We’ve all heard the phrase, “We are our choices.” It’s true when you think about it. Every single choice we make from what to eat for lunch to who to spend our lives with impacts our future and our happiness. Although most of us try to make good choices, are we in complete control of the choices we make? It turns out when it comes to purchasing decisions, there is a whole psychology behind how we make choices. As it turns out, savvy marketers know this and are able to use it to their advantage.
Of course we know that the supermarket puts the sugary cereals that kids love at their eye level on the shelves so they will see them and beg their parent’s to buy them, but I’m talking about a psychology that goes much deeper than that. I can’t decide if marketers who use this to their advantage are smart or sneaky. I suppose it’s a little of both.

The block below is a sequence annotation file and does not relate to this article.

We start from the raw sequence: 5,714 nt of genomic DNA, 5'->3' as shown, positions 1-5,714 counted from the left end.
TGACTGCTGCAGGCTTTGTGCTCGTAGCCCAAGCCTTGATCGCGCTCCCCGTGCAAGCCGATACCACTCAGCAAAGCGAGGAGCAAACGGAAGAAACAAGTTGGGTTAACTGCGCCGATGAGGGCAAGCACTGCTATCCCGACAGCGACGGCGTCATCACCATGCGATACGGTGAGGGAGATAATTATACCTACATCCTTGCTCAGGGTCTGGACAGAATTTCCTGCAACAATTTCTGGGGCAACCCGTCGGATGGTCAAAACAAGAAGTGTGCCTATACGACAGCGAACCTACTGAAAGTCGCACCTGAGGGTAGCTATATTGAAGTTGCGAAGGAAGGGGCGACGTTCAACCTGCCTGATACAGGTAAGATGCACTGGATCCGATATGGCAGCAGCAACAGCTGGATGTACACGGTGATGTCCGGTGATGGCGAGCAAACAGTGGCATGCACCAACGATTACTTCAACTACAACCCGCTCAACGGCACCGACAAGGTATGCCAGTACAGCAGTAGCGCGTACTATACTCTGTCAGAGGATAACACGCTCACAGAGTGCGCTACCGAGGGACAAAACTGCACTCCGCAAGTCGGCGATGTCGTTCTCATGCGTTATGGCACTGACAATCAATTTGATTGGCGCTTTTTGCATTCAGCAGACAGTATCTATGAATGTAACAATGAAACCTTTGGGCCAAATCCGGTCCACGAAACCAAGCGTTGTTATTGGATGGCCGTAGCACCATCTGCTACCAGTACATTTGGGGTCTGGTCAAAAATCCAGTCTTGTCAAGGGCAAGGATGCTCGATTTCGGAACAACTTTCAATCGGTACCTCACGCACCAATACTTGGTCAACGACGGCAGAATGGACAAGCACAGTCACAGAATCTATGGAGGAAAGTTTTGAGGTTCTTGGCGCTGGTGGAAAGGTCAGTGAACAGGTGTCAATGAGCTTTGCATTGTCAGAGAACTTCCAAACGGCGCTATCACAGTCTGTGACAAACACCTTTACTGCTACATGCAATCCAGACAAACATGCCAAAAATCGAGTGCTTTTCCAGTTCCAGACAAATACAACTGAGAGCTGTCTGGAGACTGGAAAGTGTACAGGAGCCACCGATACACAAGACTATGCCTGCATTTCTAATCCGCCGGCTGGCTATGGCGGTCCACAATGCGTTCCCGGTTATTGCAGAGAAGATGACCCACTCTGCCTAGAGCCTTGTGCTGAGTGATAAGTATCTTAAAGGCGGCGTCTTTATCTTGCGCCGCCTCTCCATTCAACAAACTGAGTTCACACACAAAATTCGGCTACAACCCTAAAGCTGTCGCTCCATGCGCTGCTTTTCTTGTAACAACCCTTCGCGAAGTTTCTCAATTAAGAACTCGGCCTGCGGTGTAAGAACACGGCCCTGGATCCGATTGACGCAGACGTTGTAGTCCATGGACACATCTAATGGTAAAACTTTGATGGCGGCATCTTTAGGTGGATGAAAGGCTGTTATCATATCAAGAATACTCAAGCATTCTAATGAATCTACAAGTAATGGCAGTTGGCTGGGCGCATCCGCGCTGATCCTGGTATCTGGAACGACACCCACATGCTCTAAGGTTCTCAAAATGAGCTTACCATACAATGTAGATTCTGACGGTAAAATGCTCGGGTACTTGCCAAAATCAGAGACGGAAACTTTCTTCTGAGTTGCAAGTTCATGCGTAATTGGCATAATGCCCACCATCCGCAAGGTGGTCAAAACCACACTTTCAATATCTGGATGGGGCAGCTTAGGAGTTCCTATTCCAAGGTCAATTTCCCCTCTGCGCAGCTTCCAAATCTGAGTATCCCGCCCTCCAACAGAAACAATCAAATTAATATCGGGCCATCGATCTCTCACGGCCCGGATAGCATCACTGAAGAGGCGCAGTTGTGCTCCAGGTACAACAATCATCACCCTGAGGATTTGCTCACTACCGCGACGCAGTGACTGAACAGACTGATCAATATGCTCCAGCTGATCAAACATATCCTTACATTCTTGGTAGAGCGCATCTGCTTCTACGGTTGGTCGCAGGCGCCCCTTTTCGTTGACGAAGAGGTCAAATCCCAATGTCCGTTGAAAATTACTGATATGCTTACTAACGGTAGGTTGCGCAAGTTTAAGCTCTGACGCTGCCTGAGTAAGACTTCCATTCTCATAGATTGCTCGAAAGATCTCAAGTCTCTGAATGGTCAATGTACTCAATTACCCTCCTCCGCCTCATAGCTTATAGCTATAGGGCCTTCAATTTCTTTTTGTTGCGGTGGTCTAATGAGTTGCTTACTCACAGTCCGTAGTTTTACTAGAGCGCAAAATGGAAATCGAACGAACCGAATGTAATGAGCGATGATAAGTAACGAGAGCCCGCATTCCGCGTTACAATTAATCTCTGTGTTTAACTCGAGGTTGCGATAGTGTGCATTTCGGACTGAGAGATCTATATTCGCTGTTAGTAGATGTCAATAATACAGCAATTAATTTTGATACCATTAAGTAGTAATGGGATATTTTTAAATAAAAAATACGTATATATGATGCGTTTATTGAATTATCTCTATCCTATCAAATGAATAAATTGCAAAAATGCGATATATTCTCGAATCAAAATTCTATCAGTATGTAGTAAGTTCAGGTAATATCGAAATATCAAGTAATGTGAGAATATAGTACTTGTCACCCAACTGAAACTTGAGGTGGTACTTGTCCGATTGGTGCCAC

This infographic called Choice Is An Illusion by BestPsychologyDegrees.org (with reputable sources listed at the bottom) suggests that marketers have done their homework over the years, and they know more about how we make choices than we do.
Just to mention one example, according to their research, although we say we want to know all the options, we really don’t. Too many choices makes us tired and makes the buying decision uncomfortable. Plus, many times we aren’t happy with our choice when it’s over. On the other hand, having less options makes for an easier decision that we are happy with in the long run. Marketers use this to their advantage when selling us everything from mutual funds to new cars to jam at the grocery store. This makes me wonder about other areas of our lives. Do you think there are other choices that we make which we aren’t in complete control over? It’s a bit creepy.
How Marketers Use The Psychology Of Choice To Their Advantage
(Click Infographic To Enlarge)
Tags: buyers remorse, buying decisions, Choice, infographic, Marketers, marketing, psychology, retailers, Stores
Header Image Credit: [The Best Brain Possible]
Categorised in: Business
This post was written by Diana Adams